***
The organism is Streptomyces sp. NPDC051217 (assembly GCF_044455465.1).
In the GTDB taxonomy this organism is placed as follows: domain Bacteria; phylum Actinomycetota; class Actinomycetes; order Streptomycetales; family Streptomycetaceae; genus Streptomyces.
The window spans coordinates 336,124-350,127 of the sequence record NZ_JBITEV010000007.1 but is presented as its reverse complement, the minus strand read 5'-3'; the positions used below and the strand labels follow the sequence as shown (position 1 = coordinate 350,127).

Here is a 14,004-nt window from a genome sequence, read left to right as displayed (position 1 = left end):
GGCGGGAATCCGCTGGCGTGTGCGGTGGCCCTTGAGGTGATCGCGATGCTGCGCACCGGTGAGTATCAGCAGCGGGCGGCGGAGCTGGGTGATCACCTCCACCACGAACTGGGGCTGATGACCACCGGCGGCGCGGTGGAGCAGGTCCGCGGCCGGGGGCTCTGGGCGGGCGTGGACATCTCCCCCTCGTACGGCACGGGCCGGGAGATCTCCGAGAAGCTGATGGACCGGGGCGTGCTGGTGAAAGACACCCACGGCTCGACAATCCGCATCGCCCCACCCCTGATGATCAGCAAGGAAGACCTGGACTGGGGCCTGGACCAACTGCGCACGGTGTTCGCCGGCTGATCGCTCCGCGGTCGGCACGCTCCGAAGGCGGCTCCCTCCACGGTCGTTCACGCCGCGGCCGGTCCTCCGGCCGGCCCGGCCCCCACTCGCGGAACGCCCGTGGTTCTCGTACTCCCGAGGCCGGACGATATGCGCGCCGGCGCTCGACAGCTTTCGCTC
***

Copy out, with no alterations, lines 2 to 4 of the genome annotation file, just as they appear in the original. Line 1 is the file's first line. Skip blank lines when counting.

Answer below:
In the GTDB taxonomy this organism is placed as follows: domain Bacteria; phylum Actinomycetota; class Actinomycetes; order Streptomycetales; family Streptomycetaceae; genus Streptomyces.
The window spans coordinates 336,124-350,127 of the sequence record NZ_JBITEV010000007.1 but is presented as its reverse complement, the minus strand read 5'-3'; the positions used below and the strand labels follow the sequence as shown (position 1 = coordinate 350,127).

Here is a 14,004-nt window from a genome sequence, read left to right as displayed (position 1 = left end):